This new book, however, closely follows several other new guides to good English. We have therefore decided to test drive the new Fowler (FMEU) alongside Chambers Guide to Grammar and Usage (CGGU), Longman's Guide to English Usage (LGEU) and Martin Cutts' The Plain English Guide (TPEG), also from OUP.
The table below gives their rulings on six items of linguistic dispute.
FMEU LGEU CGGU TPEG
to boldly split 7/= 7/= = 3
final preposition 7/= = 3 3
protagonist = 3 - -
infer=imply 7 7 = -
miniscule (sic) 7 7 = -
ongoing situation 7 = - =
(3 approve, 7 disapprove,
= equivocal, - no opinion stated)
The Plain English Guide is the most liberal, as might be expected in a work designed to help readers write clearly, eschewing obfuscation, pleonasm and catachresis. But it almost encourages us to split infinitives and end sentences with prepositions, simply because it's not wrong to do so. In the new Fowler, Burchfield says: "Avoid splitting infinitives whenever possible, but do not suffer undue remorse if a split infinitive is unavoidable." He also discourages, without condemning, prepositions to end sentences with.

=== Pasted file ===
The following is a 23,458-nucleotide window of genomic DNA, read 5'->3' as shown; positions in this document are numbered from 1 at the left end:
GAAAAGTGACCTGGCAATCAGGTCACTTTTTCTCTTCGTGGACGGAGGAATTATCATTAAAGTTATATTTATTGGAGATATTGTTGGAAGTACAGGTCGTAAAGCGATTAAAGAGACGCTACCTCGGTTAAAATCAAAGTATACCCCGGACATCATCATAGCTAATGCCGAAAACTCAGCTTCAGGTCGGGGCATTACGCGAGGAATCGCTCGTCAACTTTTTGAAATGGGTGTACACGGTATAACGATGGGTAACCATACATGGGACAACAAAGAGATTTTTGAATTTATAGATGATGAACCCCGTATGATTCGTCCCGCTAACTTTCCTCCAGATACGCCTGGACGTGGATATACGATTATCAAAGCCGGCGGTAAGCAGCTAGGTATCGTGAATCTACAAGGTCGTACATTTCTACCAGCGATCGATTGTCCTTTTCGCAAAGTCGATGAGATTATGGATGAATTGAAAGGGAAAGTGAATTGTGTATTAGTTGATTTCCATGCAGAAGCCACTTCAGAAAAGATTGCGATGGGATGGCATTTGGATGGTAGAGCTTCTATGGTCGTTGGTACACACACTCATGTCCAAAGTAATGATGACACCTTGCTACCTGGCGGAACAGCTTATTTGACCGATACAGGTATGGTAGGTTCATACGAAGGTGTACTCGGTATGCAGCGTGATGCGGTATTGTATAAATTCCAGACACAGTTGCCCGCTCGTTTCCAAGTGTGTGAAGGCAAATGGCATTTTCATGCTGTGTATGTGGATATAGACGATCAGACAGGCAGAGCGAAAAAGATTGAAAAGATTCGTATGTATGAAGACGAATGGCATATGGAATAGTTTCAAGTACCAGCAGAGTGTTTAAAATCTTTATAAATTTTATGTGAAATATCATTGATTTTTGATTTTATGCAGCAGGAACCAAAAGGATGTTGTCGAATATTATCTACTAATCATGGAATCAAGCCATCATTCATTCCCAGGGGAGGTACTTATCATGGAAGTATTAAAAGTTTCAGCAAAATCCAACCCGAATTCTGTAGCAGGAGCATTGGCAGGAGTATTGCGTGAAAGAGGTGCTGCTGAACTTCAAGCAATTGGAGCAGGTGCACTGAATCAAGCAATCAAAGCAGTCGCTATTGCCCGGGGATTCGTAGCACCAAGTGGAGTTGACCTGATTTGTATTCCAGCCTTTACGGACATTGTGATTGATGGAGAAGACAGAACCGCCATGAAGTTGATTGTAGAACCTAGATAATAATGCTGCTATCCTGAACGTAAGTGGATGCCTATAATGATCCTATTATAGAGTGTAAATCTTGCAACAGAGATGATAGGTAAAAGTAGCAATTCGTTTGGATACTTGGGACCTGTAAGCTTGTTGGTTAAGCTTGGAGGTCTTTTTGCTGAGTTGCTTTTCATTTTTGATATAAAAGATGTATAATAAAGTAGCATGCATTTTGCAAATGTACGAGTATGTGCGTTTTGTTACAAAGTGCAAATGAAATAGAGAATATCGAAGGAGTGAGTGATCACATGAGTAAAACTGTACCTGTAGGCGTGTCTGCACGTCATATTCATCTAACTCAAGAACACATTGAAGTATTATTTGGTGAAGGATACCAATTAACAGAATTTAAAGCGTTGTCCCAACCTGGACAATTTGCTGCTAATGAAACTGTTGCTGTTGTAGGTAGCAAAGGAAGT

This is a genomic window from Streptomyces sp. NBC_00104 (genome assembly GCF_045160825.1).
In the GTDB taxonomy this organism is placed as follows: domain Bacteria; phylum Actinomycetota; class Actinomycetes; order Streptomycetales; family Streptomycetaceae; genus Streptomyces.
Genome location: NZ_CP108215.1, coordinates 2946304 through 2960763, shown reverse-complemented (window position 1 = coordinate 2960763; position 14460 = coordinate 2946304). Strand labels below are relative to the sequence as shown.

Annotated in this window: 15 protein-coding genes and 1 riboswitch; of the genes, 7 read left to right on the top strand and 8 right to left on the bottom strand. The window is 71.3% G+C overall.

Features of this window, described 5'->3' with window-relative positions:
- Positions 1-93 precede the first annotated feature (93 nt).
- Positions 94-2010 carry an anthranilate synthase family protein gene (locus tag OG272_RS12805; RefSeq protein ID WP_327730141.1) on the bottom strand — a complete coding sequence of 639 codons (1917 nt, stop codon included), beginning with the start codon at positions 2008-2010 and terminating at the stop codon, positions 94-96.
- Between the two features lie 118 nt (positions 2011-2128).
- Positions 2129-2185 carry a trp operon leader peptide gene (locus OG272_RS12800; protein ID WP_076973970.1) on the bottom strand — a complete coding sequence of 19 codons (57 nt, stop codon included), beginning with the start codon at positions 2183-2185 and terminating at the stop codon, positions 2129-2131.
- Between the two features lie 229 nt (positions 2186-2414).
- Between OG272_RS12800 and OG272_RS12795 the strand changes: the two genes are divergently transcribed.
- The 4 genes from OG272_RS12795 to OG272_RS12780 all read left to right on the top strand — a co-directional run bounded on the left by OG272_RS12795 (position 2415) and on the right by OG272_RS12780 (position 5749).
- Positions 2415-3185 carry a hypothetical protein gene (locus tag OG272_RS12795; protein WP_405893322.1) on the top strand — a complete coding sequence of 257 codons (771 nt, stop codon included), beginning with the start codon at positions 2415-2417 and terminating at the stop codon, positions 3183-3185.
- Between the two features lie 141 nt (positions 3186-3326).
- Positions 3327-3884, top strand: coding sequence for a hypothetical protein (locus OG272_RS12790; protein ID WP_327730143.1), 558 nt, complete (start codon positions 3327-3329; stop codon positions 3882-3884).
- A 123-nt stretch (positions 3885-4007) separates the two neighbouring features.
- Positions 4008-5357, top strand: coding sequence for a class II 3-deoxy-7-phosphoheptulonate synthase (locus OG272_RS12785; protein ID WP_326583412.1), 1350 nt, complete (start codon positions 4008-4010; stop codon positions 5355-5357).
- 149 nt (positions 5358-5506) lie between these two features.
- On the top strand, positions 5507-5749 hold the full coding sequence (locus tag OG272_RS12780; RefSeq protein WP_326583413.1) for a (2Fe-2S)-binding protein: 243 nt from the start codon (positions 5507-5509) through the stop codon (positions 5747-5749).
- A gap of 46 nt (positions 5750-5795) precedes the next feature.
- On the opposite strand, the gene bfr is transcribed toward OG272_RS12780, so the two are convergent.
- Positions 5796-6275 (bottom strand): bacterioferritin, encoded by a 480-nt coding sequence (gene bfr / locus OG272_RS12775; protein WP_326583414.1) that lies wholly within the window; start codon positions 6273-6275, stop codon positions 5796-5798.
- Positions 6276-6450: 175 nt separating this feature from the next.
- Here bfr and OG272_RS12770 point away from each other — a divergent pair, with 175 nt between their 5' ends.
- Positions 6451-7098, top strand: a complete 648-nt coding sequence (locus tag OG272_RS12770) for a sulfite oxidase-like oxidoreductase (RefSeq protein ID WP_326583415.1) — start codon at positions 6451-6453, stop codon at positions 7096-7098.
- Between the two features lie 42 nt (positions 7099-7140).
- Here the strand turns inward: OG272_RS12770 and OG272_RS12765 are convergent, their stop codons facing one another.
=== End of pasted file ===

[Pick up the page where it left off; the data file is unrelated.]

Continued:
Burchfield/Fowler is understanding of "people who knew nothing of the nature of Greek drama" in his acceptance of the use of "protagonist" to mean "proponent", though he detects a "whiff of pleonasm" in the phrase "chief protagonist". The Longman Guide says that if you use the word to mean the main character in a Greek drama, you'll probably be misunderstood, so you should "have the courage" to use it to mean "supporter". Chambers, meanwhile, are happy for you to have the courage to misspell "minuscule" even though this could lead the language into a crisis situation.
Compared with the liberalism of other grammars, Burchfield's enlightened pedantry is a sheer joy to read and consult. Buy it.
William HartstonReuse content